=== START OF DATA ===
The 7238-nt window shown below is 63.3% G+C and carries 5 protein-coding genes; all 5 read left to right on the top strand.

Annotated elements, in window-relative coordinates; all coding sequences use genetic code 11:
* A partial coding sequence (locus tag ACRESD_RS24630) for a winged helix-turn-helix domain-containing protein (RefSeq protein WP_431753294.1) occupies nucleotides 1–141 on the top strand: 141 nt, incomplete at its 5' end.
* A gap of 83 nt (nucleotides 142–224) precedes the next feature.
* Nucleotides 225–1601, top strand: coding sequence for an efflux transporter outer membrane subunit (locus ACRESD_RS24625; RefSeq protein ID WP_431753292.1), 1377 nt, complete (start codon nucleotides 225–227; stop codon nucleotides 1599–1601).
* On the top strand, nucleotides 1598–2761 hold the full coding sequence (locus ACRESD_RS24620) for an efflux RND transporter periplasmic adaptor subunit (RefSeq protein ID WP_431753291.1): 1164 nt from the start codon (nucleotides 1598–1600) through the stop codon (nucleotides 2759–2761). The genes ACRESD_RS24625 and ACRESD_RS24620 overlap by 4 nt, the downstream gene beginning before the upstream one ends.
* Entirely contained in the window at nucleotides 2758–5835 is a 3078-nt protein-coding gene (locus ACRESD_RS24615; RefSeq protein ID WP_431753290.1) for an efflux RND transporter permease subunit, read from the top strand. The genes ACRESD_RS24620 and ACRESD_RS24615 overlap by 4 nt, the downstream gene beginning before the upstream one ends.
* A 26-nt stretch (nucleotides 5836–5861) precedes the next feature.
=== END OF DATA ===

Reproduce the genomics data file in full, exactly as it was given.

The 7238-nt window shown below is 63.3% G+C and carries 5 protein-coding genes; all 5 read left to right on the top strand.

Annotated elements, in window-relative coordinates; all coding sequences use genetic code 11:
* A partial coding sequence (locus tag ACRESD_RS24630) for a winged helix-turn-helix domain-containing protein (RefSeq protein WP_431753294.1) occupies nucleotides 1–141 on the top strand: 141 nt, incomplete at its 5' end.
* A gap of 83 nt (nucleotides 142–224) precedes the next feature.
* Nucleotides 225–1601, top strand: coding sequence for an efflux transporter outer membrane subunit (locus ACRESD_RS24625; RefSeq protein ID WP_431753292.1), 1377 nt, complete (start codon nucleotides 225–227; stop codon nucleotides 1599–1601).
* On the top strand, nucleotides 1598–2761 hold the full coding sequence (locus ACRESD_RS24620) for an efflux RND transporter periplasmic adaptor subunit (RefSeq protein ID WP_431753291.1): 1164 nt from the start codon (nucleotides 1598–1600) through the stop codon (nucleotides 2759–2761). The genes ACRESD_RS24625 and ACRESD_RS24620 overlap by 4 nt, the downstream gene beginning before the upstream one ends.
* Entirely contained in the window at nucleotides 2758–5835 is a 3078-nt protein-coding gene (locus ACRESD_RS24615; RefSeq protein ID WP_431753290.1) for an efflux RND transporter permease subunit, read from the top strand. The genes ACRESD_RS24620 and ACRESD_RS24615 overlap by 4 nt, the downstream gene beginning before the upstream one ends.
* A 26-nt stretch (nucleotides 5836–5861) precedes the next feature.